State v. Olsen

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462 N.W.2d 474 (1990)

STATE of South Dakota, Plaintiff and Appellant, v. Michael K. OLSEN, Defendant and Appellee.

No. 16885.

Supreme Court of South Dakota.

Argued May 22, 1990.

Decided October 10, 1990.

*475 John Slattery, Union County State's Atty., Elk Point, for plaintiff and appellant.

Rick Johnson of Johnson, Eklund & Davis, Gregory, for defendant and appellee.

SABERS, Justice.

The State appeals a magistrate court order dismissing a charge of manslaughter in the second degree against Michael K. Olsen.


About 5:00 p.m. on May 24, 1989, Olsen was driving a tractor west on Highway 46, approximately one mile east of the Beresford city limits. Visibility was good as it was a clear, sunny day. Olsen entered the highway from a field where he had been working and was travelling between five and fifteen miles per hour. After travelling approximately one-half mile on the highway, Olsen pulled over to the side of the road to allow a car that was following him to pass. A second vehicle, driven by Lloyd Saugstad, was a short distance farther back.

Shortly after pulling over to the side of the road, Olsen turned left toward a gravel road leading to his parents' home. As he was crossing the eastbound lane of the highway, the front of the tractor was struck by a car travelling east in that lane. The collision resulted in the immediate death of the driver of the eastbound vehicle. When Saugstad approached the accident scene, Olsen ran from the tractor saying "I didn't see it." After rescue personnel arrived, Olsen was taken to the Beresford clinic and treated for shock.

The State filed a complaint against Olsen on May 30, 1989, charging him with one count of manslaughter in the second degree. A preliminary hearing was held on July 27, 1989. At the hearing, Saugstad testified that he saw the eastbound vehicle coming and knew that a crash was imminent when Olsen turned his tractor. The South Dakota highway patrol trooper who investigated the accident testified that he interviewed Olsen the evening of the accident. Olsen told the trooper that before attempting to make his turn he looked both behind and forward, but did not see the approaching vehicle.

Following the presentation of the State's case at the preliminary hearing, Olsen moved to dismiss the complaint against him. The magistrate granted Olsen's motion and dismissed the manslaughter charge because "the factual situation fails to meet the burden to sustain a charge of felony manslaughter." The State petitioned this court for permission to appeal the intermediate order of the magistrate court. We granted the petition, but deny the relief sought.

*476 Standard of review.

A preliminary hearing is held to determine whether "from the evidence it appears that there is probable cause to believe that an offense has been committed and that the defendant committed it." SDCL 23A-4-6. The State bears the burden of introducing evidence tending to show that probable cause exists. State v. Oakie, 311 N.W.2d 45 (S.D.1981). The State satisfies its burden when "there is sufficient evidence to justify further inquiry by a trial." State v. Lohnes, 432 N.W.2d 77, 82 (S.D.1988). The evidence justifies further inquiry when the State has established "a prima facie case against the defendant from which the trier of fact could conclude the defendant was guilty of the offense as charged." State v. Anderson, 612 P.2d 778, 783 (Utah 1980). In other words, the State must introduce evidence that, if true, will establish each element of the crime charged.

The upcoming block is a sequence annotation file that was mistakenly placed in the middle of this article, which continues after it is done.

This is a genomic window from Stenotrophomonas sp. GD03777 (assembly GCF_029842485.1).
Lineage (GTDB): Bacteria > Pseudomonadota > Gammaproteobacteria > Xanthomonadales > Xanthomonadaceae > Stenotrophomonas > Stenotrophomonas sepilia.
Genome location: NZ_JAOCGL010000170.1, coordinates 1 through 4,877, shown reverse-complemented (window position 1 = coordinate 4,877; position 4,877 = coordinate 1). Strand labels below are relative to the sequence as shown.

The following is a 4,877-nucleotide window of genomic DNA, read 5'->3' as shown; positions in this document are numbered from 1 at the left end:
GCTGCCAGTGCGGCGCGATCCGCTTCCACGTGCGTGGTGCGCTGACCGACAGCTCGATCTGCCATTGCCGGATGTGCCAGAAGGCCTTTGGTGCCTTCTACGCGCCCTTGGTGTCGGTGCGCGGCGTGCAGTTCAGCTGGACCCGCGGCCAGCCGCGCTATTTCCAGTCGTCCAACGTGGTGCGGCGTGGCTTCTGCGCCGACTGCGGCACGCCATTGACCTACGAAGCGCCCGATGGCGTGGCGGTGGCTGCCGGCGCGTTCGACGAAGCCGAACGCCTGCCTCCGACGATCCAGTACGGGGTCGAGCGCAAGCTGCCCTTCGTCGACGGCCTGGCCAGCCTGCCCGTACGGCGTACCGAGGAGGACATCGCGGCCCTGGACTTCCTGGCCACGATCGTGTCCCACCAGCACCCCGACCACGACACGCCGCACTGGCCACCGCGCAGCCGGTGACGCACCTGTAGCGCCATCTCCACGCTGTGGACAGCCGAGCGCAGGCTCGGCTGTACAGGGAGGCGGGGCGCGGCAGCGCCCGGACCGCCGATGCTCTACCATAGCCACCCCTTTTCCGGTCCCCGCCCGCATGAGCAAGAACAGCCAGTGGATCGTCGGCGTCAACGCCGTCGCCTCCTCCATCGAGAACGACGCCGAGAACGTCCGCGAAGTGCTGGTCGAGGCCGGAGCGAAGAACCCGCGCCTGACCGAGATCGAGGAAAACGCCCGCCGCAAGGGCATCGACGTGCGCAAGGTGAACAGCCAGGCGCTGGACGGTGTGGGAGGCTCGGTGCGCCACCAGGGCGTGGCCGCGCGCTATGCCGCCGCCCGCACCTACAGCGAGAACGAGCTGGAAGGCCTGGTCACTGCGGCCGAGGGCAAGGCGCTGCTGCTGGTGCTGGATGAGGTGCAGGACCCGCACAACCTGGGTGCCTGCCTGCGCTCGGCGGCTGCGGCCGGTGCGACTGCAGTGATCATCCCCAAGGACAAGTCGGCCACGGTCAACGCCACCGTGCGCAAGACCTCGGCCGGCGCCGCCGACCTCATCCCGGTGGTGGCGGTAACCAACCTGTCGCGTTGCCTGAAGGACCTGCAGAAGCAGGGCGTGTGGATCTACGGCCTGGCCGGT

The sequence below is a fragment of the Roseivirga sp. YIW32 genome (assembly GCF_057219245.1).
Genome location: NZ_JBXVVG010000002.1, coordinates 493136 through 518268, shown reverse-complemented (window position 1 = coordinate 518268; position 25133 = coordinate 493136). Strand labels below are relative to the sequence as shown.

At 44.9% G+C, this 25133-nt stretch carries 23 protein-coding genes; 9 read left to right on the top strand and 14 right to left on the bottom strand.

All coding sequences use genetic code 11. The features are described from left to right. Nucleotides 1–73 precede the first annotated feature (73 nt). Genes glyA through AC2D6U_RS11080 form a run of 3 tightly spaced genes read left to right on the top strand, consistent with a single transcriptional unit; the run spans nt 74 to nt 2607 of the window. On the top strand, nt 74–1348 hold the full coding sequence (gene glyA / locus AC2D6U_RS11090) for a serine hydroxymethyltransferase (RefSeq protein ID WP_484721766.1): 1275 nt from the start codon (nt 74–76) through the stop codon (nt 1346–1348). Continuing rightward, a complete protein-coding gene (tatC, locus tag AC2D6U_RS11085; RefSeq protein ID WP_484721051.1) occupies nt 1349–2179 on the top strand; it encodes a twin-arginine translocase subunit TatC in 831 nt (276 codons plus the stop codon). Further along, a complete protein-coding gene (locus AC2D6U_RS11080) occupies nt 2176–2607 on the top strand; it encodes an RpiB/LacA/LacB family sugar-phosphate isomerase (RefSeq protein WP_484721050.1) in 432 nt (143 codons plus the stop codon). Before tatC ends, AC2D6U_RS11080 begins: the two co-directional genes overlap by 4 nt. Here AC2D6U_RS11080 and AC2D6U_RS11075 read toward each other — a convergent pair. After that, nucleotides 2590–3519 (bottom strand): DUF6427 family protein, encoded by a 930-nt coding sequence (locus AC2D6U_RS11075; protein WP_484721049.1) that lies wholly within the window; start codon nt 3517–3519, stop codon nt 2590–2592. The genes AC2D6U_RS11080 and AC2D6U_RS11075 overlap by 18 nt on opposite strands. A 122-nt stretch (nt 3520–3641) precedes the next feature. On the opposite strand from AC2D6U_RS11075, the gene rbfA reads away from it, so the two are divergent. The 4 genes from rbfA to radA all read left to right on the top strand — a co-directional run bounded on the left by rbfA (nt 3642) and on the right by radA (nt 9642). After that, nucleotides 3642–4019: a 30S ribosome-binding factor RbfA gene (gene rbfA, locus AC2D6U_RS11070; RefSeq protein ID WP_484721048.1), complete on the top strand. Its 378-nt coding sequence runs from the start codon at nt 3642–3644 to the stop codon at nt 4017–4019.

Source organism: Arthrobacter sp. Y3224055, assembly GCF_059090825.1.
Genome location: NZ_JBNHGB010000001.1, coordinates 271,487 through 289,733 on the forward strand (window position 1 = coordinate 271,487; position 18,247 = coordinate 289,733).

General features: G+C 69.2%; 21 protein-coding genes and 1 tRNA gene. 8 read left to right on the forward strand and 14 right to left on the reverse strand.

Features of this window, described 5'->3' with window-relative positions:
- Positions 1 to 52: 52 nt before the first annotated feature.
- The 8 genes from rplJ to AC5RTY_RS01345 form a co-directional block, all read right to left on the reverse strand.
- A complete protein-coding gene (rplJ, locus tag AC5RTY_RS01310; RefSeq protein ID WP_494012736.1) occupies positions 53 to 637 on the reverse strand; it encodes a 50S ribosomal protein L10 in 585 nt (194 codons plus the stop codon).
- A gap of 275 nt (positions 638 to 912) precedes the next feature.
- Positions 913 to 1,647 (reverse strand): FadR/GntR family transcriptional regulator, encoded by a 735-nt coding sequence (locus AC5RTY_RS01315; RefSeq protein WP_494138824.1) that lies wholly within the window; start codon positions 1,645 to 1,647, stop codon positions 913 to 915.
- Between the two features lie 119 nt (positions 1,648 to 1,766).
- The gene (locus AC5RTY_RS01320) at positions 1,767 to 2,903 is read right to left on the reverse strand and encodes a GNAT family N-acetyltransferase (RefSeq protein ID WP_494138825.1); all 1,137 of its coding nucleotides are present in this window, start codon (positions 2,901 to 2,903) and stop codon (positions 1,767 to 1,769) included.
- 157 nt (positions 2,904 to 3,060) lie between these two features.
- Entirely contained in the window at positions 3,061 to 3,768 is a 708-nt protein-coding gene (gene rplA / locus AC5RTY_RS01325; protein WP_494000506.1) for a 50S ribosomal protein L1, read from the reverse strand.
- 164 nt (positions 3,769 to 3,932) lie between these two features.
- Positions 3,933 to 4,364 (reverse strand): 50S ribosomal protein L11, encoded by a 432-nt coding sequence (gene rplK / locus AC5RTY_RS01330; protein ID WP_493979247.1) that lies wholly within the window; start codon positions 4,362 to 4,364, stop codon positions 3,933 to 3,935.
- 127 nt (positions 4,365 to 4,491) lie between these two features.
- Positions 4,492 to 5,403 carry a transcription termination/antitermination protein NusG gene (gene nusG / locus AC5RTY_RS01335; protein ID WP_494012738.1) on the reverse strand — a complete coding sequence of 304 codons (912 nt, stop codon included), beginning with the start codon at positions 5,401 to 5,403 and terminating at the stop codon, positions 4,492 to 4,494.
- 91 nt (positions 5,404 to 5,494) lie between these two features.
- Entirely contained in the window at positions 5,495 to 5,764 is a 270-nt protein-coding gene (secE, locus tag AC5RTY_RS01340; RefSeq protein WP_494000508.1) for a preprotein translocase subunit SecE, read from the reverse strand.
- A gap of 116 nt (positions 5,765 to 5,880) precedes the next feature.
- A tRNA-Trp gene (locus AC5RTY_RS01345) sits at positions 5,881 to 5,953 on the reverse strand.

If the State fails to establish probable cause, then the committing magistrate shall dismiss the complaint. SDCL 23A-4-7. The magistrate's determination regarding the existence of probable cause shall not be disturbed upon review unless a clear abuse of discretion is demonstrated. People v. Doss, 406 Mich. 90, 276 N.W.2d 9 (1979); accord People v. Paille, 383 Mich. 621, 178 N.W.2d 465 (1970); State v. Mitchell, 104 Idaho 493, 660 P.2d 1336 (1983), cert. denied, 461 U.S. 934, 103 S. Ct. 2101, 77 L. Ed. 2d 308 (1983). While the reviewing court may not agree with the magistrate's decision, it may not substitute its judgment for that of the magistrate, except in a case of a clear abuse of discretion. Doss, supra; Paille, supra.

Recklessness requires a conscious disregard of a risk.

SDCL 22-16-20 treats "[a]ny reckless killing" as manslaughter in the second degree.[1] The definition of "reckless" for the purpose of this statute is set forth in SDCL 22-1-2(1)(d). State v. Martin, 449 N.W.2d 29 (S.D.1989). That definition states:

The words "reckless, recklessly" and all derivatives thereof, import a conscious and unjustifiable disregard of a substantial risk that the offender's conduct may cause a certain result or may be of a certain nature. A person is reckless with respect to circumstances when he consciously and unjustifiably disregards a substantial risk that such circumstances may exist[.]

In other words, for someone's conduct to be deemed reckless, they must consciously disregard a substantial risk. Consequently, someone cannot be reckless if they are unaware of the risk their behavior creates as they cannot disregard that risk if they are unaware of it. As the North Dakota Supreme Court has stated: "In order that conduct be considered reckless it must create a high degree of risk of which the actor is actually aware." State v. Anderson, 336 N.W.2d 634, 637 (N.D.1983) (emphasis added).

Recklessness requires more than ordinary negligent conduct. Evidence of carelessness, inadvertence or other similar behavior is insufficient to sustain a conviction where reckless conduct is required. See People v. Buffington, 61 Misc.2d 429, 304 N.Y.S.2d 746 (1969), rev'd on other grounds, 35 A.D.2d 1063, 316 N.Y.S.2d 481 (1970). The difference between reckless behavior and negligent behavior is primarily measured by the state of mind of the individual. As explained in 1 C. Torcia, Wharton's Criminal Law § 27 at 140 (1978):